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“It’s renormalizing a behavior that we’ve denormalized,” she said. “Do we want this back?”
A passion and a profession
When a friend persuaded Decorsey to try out e-cigarettes, he was so sold on the products that he decided to sell them himself.
Seven months ago, he repurposed the front of his adult bookstore to create Vape Pro’s.
Inside, an array of devices is neatly arranged and labeled in backlit glass cases. A whiteboard displays more than 50 flavors, such as Key Lime and Coconut Candy. No noticeable scent lingers in the air. Customers who decide to try the devices get on-the-spot help from Decorsey, who sets them up with a device and lets them sample flavors. Kevin Cadigan, 49, of St. Paul, selected “Belgian Waffle.”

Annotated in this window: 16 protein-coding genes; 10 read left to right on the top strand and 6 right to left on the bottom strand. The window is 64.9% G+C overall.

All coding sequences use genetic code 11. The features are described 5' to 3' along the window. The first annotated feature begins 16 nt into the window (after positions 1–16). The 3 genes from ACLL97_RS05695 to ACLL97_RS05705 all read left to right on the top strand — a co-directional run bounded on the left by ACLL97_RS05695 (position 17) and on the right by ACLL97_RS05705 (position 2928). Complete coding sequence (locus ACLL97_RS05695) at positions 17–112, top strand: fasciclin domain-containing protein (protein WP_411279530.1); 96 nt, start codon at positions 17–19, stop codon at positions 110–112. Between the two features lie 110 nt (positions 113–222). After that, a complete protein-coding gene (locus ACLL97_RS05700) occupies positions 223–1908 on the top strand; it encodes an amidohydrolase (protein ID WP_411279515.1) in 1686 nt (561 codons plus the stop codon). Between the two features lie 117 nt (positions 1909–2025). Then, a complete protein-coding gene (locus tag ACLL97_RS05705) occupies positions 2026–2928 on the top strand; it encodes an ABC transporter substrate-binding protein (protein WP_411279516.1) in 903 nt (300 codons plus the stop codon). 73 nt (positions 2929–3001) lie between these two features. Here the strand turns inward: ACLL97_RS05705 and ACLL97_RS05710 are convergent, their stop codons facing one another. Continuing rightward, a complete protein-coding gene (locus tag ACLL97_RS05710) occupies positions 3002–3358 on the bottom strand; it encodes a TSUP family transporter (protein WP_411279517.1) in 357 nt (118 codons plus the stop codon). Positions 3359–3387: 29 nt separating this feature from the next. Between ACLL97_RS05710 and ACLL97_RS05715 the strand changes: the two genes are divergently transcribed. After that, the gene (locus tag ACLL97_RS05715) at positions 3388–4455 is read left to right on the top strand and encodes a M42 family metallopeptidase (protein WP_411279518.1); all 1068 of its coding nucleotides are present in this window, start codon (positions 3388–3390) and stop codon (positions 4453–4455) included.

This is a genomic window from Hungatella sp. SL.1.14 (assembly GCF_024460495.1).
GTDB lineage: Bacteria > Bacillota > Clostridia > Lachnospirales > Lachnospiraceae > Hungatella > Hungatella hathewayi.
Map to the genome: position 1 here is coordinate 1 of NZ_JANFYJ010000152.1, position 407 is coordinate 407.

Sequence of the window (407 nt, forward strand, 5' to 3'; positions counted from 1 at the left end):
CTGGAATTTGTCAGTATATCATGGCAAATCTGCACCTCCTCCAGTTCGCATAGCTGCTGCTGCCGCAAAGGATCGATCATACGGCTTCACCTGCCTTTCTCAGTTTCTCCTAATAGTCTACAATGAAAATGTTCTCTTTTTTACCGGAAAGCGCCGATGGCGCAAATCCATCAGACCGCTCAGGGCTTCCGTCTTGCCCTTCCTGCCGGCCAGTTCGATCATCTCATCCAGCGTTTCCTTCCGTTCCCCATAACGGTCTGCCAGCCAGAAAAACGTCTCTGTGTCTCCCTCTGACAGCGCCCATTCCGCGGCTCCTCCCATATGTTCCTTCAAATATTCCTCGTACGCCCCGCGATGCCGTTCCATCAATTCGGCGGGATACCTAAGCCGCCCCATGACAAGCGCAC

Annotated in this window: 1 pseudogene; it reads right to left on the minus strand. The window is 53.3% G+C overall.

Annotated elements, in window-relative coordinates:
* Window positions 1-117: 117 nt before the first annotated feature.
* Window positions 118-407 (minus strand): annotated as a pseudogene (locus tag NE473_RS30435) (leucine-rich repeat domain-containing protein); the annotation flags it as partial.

Cadigan said he hasn’t touched a cigarette in the four weeks since he began using an e-cigarette. A 30-year smoker, he tried and failed to quit cold turkey until a friend introduced him to vaping. He said his first “vape” was caustic, but he quickly grew accustomed and doesn’t think he’ll go back to tobacco cigarettes.
“In the public forums that I have smoked this, sometimes you get a look, but no one’s been offended,” Cadigan said. No one’s said anything, unless it’s management that says ‘We have a policy of no e-cigs here.’ But no one’s said ‘That’s disgusting-smelling.’ ”
Bridget Sutherland, 31, smoked for 16 years. Her boyfriend hated the smell. For now, Sutherland sticks to e-cigarettes with “Cowboy” flavor, which she said tastes like a Marlboro but doesn’t smell like one.
Decorsey says e-cigarettes could actually be the death knell for tobacco products. As e-cigarette sales soar, sales of heavily taxed tobacco products could plummet.
“Uncle Sam’s not making it on tobacco anymore,” he said.
Staff writer Eric Roper contributed to this report.